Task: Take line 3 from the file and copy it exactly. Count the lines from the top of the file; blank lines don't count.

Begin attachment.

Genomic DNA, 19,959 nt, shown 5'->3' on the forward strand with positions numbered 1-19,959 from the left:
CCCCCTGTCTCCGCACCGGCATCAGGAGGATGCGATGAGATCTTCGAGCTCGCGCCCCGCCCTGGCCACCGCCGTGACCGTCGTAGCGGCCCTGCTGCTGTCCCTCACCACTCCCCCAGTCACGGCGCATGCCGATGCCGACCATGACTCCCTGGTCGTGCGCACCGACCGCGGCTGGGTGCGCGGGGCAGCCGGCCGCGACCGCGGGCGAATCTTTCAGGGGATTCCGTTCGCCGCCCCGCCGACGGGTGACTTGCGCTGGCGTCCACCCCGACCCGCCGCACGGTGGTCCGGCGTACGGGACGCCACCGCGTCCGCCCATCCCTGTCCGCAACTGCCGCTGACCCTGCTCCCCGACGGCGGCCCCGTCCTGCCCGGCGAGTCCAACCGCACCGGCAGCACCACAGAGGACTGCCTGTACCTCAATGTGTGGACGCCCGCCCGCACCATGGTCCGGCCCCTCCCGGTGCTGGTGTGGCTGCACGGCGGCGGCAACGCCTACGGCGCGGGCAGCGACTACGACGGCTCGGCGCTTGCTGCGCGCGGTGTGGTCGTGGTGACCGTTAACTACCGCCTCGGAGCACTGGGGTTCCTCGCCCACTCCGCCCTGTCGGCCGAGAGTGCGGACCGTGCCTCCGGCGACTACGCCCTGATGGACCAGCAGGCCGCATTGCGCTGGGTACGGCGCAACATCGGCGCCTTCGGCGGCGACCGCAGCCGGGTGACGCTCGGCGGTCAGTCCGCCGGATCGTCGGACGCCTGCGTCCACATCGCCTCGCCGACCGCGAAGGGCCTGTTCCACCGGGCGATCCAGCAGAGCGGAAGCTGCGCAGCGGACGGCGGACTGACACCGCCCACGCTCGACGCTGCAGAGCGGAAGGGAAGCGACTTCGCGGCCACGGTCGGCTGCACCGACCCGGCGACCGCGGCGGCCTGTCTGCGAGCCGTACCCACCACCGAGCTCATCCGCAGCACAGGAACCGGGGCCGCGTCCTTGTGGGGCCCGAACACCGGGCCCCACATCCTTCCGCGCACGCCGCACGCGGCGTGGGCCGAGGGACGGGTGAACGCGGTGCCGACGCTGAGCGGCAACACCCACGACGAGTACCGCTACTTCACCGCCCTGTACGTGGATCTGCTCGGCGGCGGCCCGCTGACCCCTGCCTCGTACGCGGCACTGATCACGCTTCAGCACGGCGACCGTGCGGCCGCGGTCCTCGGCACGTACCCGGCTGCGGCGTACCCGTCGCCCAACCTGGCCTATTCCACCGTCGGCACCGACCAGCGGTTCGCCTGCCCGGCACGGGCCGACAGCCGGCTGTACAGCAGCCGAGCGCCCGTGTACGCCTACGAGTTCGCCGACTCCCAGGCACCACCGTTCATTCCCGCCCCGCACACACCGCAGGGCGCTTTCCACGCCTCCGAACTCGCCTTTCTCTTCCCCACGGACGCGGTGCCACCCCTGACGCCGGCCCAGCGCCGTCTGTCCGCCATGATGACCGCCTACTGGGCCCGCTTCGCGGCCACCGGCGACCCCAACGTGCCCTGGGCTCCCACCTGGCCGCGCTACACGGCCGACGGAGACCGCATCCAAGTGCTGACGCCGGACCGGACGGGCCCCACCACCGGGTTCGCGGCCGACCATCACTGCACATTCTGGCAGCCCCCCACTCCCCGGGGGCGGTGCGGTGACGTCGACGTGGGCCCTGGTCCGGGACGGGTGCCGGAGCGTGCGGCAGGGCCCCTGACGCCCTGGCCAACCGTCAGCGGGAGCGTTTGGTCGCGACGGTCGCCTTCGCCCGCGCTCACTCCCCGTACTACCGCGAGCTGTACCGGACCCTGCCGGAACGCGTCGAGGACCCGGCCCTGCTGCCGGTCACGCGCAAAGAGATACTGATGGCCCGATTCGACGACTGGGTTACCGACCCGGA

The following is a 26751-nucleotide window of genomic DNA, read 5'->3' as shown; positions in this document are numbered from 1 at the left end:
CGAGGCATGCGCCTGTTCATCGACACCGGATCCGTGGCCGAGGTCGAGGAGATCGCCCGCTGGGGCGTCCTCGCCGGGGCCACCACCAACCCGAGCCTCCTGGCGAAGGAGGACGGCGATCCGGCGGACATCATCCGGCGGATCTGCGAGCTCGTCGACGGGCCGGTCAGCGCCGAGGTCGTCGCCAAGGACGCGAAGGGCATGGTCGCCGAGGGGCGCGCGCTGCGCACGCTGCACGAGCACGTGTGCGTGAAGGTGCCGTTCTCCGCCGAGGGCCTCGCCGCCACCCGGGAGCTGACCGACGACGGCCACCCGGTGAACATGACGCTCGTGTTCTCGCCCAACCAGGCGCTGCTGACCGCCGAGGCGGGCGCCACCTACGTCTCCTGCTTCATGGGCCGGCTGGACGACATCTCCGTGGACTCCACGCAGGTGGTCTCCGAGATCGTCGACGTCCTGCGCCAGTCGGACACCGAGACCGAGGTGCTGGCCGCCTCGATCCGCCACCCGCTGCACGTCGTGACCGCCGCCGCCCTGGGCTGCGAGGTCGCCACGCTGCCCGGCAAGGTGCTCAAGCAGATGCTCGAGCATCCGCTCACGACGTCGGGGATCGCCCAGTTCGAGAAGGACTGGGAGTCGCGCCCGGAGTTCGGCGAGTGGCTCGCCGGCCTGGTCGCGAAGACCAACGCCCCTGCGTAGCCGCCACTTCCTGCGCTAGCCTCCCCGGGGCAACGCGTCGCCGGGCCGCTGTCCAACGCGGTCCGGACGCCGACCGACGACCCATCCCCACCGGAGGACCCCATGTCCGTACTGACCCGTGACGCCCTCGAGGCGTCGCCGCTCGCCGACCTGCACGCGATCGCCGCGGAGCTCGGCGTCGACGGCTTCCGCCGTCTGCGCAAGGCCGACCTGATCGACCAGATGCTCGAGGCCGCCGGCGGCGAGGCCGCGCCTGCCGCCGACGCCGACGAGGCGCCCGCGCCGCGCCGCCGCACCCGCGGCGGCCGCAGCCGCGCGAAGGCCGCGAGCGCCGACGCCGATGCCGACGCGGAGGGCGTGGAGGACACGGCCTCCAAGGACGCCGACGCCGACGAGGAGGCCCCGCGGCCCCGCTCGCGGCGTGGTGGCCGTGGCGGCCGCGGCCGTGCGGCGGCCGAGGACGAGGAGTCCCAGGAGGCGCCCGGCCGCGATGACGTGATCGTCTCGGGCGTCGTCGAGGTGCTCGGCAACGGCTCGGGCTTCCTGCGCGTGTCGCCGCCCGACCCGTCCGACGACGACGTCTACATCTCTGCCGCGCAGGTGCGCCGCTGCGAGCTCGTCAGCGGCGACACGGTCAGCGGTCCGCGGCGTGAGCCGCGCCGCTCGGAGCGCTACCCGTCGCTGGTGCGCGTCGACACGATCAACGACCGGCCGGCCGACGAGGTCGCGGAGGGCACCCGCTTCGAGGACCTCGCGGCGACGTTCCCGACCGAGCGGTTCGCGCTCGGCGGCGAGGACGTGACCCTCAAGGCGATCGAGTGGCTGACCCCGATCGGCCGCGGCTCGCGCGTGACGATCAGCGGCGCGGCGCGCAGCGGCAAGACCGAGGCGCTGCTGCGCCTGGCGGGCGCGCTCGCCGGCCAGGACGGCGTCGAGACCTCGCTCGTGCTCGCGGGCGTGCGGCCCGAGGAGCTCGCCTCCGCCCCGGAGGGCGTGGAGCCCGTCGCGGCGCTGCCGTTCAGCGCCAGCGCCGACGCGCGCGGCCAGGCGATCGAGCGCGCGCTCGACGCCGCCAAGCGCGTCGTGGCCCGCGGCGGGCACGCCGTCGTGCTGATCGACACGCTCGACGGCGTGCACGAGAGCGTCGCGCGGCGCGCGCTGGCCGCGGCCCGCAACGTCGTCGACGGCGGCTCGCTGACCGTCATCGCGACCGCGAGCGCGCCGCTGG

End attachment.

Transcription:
The following is a 26751-nucleotide window of genomic DNA, read 5'->3' as shown; positions in this document are numbered from 1 at the left end: